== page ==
Bob's Answer: I'd stick to yanking these thallophytes mano a mano. There are urchins, crabs, lots of fishes that'll lend an Aristotle's Lantern, opposing mandible and fin to keeping them in check, but don't exactly know where/when to stop... maybe you could trade your excess for other stuff?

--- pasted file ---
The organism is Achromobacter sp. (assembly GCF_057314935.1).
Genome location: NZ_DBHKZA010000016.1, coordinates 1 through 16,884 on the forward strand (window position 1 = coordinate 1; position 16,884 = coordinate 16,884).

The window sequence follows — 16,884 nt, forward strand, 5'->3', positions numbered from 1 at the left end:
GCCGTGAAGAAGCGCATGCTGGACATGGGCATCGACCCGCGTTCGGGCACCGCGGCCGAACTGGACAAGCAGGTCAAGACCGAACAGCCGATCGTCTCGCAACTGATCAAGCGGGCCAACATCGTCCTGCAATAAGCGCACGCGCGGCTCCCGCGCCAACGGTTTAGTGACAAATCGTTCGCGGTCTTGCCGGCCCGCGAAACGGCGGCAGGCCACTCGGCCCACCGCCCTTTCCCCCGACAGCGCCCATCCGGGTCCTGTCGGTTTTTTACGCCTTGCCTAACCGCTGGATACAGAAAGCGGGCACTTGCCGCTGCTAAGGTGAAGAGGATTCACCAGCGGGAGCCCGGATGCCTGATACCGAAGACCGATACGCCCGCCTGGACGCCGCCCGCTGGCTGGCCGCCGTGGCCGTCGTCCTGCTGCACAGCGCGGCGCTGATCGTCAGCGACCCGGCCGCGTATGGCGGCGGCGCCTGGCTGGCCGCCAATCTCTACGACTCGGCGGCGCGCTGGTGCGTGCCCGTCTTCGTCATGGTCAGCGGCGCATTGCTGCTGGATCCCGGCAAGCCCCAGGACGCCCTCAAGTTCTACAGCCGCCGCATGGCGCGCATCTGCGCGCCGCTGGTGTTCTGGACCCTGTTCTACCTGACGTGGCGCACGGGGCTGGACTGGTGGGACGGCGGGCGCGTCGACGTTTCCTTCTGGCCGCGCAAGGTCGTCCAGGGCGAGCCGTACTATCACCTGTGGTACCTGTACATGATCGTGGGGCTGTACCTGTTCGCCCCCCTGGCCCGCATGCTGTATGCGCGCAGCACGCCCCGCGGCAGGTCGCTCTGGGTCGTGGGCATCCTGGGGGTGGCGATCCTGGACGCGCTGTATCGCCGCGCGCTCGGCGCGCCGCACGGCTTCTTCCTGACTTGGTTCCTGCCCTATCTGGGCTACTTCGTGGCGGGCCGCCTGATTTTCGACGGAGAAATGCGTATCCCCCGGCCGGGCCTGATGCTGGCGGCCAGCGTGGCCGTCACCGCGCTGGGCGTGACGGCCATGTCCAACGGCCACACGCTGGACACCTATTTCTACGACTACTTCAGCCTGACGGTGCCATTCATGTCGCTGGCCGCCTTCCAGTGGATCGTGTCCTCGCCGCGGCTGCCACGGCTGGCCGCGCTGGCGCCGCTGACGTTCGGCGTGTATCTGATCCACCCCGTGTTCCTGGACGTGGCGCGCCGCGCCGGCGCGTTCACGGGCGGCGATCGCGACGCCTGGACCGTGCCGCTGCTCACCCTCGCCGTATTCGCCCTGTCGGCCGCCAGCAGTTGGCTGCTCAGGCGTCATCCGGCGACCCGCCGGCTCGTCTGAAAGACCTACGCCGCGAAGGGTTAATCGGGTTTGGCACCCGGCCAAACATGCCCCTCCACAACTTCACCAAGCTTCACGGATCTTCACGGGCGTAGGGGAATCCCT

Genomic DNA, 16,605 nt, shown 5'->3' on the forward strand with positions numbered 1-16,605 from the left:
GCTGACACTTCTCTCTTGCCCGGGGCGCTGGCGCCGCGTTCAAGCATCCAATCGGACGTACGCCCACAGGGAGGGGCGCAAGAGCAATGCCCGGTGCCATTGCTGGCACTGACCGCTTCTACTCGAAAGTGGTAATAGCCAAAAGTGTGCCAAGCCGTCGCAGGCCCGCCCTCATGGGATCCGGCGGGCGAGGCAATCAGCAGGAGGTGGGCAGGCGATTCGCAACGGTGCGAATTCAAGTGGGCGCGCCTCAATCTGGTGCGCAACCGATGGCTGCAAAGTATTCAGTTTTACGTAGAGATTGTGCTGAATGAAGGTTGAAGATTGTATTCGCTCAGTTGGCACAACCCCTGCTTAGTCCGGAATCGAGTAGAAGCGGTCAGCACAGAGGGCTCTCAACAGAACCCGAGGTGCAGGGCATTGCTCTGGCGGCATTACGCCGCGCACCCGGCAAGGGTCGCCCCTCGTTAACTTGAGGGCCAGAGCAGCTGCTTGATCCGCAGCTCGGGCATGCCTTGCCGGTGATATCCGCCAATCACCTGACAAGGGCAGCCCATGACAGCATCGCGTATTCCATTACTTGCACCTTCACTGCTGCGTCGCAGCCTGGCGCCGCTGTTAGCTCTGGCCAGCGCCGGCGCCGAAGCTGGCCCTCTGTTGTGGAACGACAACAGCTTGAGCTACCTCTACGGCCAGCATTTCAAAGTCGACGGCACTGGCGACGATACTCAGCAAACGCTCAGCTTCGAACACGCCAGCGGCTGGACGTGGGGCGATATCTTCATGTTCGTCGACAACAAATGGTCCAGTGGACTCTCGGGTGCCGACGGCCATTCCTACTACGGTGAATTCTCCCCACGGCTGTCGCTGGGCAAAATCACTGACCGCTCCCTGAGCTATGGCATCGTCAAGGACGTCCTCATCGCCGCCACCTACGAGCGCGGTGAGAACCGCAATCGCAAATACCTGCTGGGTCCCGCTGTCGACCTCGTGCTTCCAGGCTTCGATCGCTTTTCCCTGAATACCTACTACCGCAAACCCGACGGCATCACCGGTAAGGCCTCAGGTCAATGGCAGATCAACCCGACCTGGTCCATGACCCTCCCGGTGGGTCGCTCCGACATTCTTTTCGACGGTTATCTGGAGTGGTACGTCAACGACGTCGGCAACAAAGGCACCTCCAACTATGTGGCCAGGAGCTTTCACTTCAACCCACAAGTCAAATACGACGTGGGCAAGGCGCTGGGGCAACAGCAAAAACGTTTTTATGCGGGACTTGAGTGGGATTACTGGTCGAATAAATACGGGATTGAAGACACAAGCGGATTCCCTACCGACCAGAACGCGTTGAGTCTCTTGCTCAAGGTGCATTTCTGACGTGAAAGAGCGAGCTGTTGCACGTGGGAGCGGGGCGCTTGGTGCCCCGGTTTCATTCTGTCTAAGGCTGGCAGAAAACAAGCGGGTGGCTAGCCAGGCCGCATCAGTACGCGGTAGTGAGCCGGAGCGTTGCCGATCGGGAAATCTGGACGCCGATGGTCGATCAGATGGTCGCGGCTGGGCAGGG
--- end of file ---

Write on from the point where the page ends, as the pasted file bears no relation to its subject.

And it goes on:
Can you help clear up a few basic questions about algae? 1. Where does the bad algae come from? Does it spontaneously grow, and from what? Does it come in on water that comes with the fish? Does it come in on other fish? 2. Ditto for good algae. Both come in as "spores" and as "adults" (they're like the probably more familiar ferns with alternation of generations... gametophyte and sporophyte generations)... on rock, other livestock... and just "from the air" even in the middle of the U.S.... Add another item to the list of "unavoidable": death, taxes, and algae! 3. Are there some good algae that are not macro-algae? What are the algae encrusting the rock in the picture of the angel fish? Are these considered macro algae? All sorts. Most "micro" algae are either innocuous or of some benefit(s)... you just don't want too much of the stuff! Oh! The article on Petstore.com? Those are both encrusting red types (corallines) and some form(s) of greens (Chlorophyta). They're not considered macro-algae...  4. Are these algae specific to saltwater setups? Should we mention anything about algae in freshwater tanks? Is that an entirely different subject? I would think a very different subject... and dealt with in quite different ways... Please ask Ms. Barkley if she would like the piece amended... or another article... I would not discuss them together in such a short offering. I understand you're in Maui - wish I was too! Naomi I wish everyone was out here diving too! Very nice weather... lots of new pix! Bob F.